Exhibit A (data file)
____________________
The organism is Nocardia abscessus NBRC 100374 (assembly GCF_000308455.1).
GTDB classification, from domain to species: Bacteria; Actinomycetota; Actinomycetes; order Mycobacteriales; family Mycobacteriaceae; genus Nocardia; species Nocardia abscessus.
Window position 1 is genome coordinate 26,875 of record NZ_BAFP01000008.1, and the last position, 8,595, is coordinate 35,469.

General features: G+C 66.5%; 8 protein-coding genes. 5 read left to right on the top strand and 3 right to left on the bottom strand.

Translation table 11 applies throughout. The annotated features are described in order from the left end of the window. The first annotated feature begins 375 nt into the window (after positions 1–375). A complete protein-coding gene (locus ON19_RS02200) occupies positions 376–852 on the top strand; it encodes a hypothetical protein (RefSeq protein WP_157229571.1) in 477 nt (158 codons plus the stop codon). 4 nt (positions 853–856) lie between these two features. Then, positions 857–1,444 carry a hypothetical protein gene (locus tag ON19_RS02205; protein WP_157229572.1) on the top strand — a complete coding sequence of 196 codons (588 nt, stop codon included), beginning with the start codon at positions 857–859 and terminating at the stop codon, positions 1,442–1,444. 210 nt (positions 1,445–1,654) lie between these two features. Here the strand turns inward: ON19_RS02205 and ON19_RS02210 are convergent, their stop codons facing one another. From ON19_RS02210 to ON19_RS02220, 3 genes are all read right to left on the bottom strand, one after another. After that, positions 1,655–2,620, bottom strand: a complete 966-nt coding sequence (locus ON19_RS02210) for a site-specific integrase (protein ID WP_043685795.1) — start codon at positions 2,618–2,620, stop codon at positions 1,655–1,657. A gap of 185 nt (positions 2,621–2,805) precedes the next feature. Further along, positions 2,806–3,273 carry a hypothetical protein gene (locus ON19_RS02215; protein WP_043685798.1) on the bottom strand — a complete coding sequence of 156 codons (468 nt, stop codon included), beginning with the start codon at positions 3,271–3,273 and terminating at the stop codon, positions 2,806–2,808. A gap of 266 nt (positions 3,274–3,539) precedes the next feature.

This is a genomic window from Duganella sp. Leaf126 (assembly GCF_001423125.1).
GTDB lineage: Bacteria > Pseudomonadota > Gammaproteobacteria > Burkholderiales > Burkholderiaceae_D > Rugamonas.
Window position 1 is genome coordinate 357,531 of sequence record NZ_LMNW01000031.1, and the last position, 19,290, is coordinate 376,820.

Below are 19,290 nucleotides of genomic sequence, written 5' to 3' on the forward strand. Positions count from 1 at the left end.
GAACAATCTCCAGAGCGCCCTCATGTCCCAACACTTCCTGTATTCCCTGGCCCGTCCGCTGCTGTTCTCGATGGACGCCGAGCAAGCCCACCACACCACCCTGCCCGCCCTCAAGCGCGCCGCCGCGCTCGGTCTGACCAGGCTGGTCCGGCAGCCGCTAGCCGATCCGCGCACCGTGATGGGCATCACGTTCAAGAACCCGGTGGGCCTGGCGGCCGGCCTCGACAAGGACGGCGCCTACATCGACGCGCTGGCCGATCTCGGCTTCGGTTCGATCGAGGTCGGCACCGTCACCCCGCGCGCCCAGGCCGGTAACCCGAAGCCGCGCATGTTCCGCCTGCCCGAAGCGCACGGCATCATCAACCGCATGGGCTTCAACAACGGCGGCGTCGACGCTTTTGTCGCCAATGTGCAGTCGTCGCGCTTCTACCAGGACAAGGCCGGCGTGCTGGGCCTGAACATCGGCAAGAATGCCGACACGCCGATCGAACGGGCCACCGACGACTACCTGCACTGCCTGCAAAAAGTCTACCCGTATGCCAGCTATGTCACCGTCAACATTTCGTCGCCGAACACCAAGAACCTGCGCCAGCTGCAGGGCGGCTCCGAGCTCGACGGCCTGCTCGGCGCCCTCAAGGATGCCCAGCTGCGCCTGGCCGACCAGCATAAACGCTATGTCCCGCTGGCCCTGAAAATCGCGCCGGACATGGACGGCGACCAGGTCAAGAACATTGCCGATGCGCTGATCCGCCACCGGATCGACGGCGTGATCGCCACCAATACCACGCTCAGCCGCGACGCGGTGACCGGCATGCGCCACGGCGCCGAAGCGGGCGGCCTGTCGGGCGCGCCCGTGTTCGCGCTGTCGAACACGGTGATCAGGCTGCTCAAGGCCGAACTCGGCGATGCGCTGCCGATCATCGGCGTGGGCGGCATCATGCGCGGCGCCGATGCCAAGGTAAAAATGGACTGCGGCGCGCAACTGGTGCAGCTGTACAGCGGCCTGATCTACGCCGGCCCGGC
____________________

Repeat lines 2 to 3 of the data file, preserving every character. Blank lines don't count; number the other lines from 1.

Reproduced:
GTDB classification, from domain to species: Bacteria; Actinomycetota; Actinomycetes; order Mycobacteriales; family Mycobacteriaceae; genus Nocardia; species Nocardia abscessus.
Window position 1 is genome coordinate 26,875 of record NZ_BAFP01000008.1, and the last position, 8,595, is coordinate 35,469.